Britain’s low conviction rate for rape should continue to be highlighted according to the solicitor general despite the recommendations made in a report by Baroness Stern today.The landmark Stern review into the handling of rape complaints found that the common claim that only 6 per cent of rapes lead to a conviction was misleading and it should be emphasised that almost 60 per cent of those charged with rape are convicted.Baroness Stern said women might be put off by the low conviction rate and, in an attempt to encourage more women to report rapes, she suggested setting up specialist sexual violence centre within every police force area.

But Vera Baird, the solicitor general, said: “I do have reservations about ceasing to refer to the widely used 6 per cent figure, which reflects the percentage of reports that produce a conviction. “Although we don’t count any other offence in this way, it is particularly meaningful as it reflects the high number of rape victims who drop out before they get to court, and we really need to focus on that group, as Baroness Stern herself says.”

The Times

Police could face legal action over ‘unfair’ searches

It would seem that the Police have still not quite got the hang of policing with consent or a grip on the extent of their powers or the skill of using those powers effectively and sensitively.  The Independent reports: ” Police forces were threatened with legal action today as the Government’s equality watchdog said black and Asian Britons were still being unfairly targeted for stop and searches. Most constabularies in England and Wales are continuing to use the powers “disproportionately” against ethnic minorities, a review by the Equality and Human Rights Commission concluded.”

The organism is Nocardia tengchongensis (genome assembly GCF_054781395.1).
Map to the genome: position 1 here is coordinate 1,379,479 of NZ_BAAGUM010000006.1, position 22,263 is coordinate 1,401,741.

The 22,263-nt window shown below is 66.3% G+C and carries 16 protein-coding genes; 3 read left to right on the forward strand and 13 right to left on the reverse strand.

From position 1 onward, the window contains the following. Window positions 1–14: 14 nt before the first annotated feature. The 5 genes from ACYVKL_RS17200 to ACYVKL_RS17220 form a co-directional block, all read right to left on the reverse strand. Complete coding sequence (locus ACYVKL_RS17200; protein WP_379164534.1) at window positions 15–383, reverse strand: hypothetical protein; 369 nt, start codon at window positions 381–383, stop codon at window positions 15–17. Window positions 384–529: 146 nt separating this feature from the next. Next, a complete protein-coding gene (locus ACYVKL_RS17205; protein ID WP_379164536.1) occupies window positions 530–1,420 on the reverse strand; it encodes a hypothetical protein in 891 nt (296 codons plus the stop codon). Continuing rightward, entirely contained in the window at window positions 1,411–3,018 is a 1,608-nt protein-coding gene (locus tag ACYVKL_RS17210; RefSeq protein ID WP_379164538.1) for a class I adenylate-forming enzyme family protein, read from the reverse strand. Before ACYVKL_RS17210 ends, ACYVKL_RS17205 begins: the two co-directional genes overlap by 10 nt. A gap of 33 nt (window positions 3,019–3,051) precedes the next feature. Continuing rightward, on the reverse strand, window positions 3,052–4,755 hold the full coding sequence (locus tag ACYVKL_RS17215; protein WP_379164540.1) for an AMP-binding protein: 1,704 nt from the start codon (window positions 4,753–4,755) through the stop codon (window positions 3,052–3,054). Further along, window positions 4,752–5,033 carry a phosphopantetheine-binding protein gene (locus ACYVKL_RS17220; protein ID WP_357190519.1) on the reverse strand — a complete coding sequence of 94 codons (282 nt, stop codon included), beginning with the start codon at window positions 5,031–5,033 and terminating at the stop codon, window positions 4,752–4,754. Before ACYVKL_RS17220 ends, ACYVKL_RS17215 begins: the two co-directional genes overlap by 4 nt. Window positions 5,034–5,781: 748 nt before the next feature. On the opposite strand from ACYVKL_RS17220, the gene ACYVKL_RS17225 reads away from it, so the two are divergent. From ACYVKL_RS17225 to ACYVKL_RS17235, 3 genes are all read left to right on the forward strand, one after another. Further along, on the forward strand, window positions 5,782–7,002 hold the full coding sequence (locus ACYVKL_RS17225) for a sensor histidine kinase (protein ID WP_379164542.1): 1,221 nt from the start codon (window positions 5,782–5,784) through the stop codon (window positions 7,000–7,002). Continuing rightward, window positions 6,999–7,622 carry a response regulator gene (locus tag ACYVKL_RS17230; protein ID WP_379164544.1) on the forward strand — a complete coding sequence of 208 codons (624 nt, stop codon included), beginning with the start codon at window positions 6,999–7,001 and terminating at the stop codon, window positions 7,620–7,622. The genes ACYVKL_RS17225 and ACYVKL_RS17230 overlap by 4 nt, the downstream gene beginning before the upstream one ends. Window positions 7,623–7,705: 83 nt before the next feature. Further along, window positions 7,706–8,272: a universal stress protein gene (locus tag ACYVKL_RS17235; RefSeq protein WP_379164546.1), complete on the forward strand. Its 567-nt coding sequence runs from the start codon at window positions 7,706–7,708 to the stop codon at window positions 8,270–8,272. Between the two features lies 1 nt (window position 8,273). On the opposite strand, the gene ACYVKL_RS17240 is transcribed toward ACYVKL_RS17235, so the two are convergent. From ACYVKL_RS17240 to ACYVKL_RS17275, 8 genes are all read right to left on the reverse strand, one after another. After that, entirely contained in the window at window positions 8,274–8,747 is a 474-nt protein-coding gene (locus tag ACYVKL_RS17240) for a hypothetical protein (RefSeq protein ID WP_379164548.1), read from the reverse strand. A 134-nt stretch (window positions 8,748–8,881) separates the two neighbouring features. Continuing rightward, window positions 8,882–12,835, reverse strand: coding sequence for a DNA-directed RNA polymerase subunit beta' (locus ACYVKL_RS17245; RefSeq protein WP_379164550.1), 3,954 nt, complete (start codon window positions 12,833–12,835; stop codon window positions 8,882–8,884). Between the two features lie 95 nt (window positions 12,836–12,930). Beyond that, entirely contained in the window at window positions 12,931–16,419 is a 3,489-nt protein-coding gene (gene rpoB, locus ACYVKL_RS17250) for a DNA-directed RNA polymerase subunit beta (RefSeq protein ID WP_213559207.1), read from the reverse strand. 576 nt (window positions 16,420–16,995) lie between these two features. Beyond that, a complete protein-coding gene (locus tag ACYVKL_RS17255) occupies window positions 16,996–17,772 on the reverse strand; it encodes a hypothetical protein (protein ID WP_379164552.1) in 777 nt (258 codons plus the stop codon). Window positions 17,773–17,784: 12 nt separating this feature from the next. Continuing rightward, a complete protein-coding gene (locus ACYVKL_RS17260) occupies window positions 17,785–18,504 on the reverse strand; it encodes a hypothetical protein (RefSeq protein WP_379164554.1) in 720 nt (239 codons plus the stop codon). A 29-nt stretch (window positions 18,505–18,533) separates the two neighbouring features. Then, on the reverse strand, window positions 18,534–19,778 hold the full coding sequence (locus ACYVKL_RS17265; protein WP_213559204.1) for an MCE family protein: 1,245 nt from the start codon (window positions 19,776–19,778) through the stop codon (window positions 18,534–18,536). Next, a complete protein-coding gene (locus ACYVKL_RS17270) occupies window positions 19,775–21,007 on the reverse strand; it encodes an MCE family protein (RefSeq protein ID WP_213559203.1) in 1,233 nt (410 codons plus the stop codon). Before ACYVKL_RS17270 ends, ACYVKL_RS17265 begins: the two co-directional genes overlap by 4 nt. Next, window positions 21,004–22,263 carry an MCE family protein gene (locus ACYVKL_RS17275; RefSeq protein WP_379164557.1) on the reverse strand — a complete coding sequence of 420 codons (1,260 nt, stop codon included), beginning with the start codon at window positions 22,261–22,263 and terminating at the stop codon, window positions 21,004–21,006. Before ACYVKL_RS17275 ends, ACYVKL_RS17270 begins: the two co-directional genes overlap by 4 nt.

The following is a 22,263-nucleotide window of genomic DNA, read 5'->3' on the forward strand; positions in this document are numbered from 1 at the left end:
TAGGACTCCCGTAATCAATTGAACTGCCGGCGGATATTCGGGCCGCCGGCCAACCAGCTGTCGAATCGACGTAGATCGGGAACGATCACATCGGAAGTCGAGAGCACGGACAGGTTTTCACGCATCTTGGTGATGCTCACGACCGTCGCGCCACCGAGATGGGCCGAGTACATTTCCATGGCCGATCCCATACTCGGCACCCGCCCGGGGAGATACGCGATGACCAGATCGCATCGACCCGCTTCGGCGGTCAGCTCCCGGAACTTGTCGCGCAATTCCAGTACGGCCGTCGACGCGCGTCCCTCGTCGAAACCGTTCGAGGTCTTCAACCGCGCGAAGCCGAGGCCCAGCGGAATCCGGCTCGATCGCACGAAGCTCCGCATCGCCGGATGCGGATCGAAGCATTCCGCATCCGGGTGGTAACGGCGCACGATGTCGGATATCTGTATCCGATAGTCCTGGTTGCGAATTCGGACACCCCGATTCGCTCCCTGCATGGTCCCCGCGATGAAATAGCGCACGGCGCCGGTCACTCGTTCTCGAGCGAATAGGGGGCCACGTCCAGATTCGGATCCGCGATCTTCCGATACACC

Are we in danger of running military campaigns through populist sentiment whipped up by the tabloids?

The Times reports: Giving soldiers human rights in war zones ‘will hamper battlefield commanders’

A mother’s battle to ensure that soldiers in war zones have their human rights protected will be challenged by the Government today as it argues that commanders will fear being sued for decisions made in the heat of battle. The Supreme Court will hear Ministry of Defence submissions over a landmark ruling that soldiers must be protected by the Human Rights Act when fighting outside their bases in countries such as Afghanistan and Iraq. Last May the Court of Appeal ruled in her favour, sparking concern among some commanders. Major-General Patrick Cordingley, who commanded 7th Armoured Brigade in the Gulf War and retired from the Army in 2000, said: “Life is hugely complex in battle situations and commanders cannot be expected to have to worry about every aspect of the Human Rights Act once they’re engaged in operations.”